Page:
HC Deb 24 July 1984 vol 64 cc812-3
10. Mr. Fatchett

asked the Secretary of State for Defence if he will make a statement on the progress of the inquiry into the medical effects of the British nuclear testing programme.

The Minister of State for Defence Procurement (Mr. Geoffrey Pattie)

The National Radiological Protection Board study to determine the incidence of mortality in United Kingdom service men and civilians who participated in the United Kingdom atmospheric nuclear test programmes is progressing to plan.

Mr. Fatchett

As the Australians have already established a Royal Commission and the American courts have already awarded damages to those affected by nuclear testing, and given that the British study may take three years, will the Government ask the NRPB to produce an interim report to allay the genuine fears about this?

Mr. Pattie

I do not think that the NRPB, which is an independent body, would accept the relevance of an interim report. It has given the Government an estimate of the time needed to complete the study. It remains our view that that is the period that will be required.

Mr. Peter Griffiths

Is my hon. Friend satisfied that all British service men who may have been affected by radiation from those tests are aware of the survey and are being offered the opportunity to present their own medical evidence?

Mr. Pattie

If my hon. Friend knows of any cases in which there are doubts I should be grateful if he would tell me about them. The NRPB is making strenuous efforts to ensure that the survey is as widely drawn as possible.

Mr. Hirst

If the inquiry concludes that service men have been adversely affected by radiation in the Pacific tests, will my hon. Friend give an assurance that those affected, in particular the widow of one such service man in my constituency, will receive compensation?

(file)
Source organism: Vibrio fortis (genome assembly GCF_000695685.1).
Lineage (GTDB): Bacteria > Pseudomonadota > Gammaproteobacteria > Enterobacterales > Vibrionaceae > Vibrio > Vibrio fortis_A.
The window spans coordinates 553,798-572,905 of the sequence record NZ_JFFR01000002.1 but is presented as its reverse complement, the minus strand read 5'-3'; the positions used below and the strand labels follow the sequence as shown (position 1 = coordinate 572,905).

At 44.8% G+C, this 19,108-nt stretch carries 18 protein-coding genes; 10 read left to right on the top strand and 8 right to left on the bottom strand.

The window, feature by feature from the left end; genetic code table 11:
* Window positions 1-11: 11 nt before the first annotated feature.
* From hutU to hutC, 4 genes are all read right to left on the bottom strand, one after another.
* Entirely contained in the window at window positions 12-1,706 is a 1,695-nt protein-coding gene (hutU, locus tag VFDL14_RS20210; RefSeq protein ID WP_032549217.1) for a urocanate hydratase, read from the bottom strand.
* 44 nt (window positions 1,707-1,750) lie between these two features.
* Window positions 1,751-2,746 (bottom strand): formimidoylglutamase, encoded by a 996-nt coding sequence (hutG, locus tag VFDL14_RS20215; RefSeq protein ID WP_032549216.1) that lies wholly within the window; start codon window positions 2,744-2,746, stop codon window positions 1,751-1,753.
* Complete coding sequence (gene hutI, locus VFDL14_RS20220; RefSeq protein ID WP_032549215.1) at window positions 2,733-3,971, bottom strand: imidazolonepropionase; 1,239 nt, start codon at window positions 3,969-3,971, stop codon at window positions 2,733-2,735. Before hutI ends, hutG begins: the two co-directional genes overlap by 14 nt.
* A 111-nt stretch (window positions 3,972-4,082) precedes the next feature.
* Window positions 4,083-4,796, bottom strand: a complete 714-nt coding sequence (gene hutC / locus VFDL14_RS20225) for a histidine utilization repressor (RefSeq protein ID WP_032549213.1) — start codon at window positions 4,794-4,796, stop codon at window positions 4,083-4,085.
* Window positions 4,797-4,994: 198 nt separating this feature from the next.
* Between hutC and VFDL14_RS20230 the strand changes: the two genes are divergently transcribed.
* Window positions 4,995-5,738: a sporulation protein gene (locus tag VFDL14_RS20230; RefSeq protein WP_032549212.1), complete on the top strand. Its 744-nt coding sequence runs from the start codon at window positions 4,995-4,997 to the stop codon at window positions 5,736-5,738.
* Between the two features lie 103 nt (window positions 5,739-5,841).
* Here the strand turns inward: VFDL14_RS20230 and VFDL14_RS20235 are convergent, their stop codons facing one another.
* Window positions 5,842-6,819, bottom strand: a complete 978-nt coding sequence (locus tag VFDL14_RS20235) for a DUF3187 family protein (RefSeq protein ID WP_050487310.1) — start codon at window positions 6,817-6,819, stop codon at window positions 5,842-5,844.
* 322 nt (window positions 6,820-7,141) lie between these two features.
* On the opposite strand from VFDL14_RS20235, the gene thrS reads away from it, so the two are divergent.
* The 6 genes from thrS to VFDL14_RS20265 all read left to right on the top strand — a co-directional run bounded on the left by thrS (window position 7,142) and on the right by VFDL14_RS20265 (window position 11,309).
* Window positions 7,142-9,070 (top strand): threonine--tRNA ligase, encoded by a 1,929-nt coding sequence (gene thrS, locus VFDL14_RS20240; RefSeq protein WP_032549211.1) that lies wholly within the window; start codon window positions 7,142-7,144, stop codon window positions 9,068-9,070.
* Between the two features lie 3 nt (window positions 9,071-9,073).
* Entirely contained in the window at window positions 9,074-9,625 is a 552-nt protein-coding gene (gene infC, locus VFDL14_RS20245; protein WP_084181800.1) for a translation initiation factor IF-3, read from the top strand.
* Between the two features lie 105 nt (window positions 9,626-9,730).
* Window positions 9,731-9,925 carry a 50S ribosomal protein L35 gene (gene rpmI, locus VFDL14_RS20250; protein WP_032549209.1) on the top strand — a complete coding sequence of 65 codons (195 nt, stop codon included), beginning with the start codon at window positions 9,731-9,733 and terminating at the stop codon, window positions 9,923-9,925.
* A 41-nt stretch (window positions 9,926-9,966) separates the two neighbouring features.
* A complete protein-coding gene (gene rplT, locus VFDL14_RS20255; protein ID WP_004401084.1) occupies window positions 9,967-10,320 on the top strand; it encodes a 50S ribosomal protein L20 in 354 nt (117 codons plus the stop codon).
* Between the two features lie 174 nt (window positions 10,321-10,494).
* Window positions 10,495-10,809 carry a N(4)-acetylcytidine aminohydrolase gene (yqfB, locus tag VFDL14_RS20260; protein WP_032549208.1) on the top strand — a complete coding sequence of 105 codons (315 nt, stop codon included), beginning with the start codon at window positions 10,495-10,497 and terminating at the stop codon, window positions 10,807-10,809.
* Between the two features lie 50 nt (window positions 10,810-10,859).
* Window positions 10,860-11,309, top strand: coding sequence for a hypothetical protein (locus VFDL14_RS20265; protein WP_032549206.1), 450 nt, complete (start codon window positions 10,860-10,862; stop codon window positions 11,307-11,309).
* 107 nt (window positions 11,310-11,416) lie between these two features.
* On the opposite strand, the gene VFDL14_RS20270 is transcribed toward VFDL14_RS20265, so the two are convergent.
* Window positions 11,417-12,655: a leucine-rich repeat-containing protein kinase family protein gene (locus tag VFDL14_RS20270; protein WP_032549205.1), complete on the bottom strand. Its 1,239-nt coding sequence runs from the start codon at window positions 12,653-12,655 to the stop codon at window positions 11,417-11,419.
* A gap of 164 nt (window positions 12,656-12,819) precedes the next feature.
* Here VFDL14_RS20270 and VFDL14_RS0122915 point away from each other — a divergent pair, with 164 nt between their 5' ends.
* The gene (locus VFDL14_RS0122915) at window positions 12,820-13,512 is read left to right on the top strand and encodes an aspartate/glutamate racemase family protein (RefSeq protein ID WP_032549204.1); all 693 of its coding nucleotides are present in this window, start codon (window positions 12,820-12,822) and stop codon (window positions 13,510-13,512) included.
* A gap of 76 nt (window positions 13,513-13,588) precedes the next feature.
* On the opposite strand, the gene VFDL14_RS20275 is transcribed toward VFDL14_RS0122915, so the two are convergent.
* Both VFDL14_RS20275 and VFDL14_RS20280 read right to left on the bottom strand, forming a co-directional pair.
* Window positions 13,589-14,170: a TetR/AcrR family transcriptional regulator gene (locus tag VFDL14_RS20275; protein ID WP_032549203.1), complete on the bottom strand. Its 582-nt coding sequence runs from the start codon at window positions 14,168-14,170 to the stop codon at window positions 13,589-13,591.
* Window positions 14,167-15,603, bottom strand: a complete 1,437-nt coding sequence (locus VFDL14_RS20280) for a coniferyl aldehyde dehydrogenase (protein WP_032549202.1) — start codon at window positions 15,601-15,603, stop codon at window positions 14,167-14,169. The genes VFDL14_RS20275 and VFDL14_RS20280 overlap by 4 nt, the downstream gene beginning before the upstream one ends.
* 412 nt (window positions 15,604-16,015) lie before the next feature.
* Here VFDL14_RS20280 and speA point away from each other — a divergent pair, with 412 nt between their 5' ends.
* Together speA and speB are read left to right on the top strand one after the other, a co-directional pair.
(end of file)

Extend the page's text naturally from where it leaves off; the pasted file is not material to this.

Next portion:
Mr. Pattie

I do not think that my hon. Friend would expect me to give an assurance ahead of publication of the study or in relation to particular cases. The Government will consider the best way to proceed in the light of the conclusions of the study.

Mr. Alton

Is it not thoroughly unfair that Australian service men who served side by side with British service men at Maralinga and elsewhere have been able to test their claims in the courts whereas that right has not been afforded to British service men? What do the Government intend to do about that?

Mr. Pattie

As I have explained before, we have no plans to change the legislation. The hon. Gentleman knows perfectly well what the legislation provides, so that is my answer.

Mr. Denzil Davies

Is it not extremely unfair that service men are expected to write to the Department? Why does the Department not inform them of the inquiry so that they can present their evidence? What on earth are the Government afraid of'?

Mr. Pattie

We are not afraid of anything. We are not talking about service men but about ex-service men. The NRPB has access to service records and is currently going through them. We are simply saying that anyone who wants to write in as well is welcome to do so.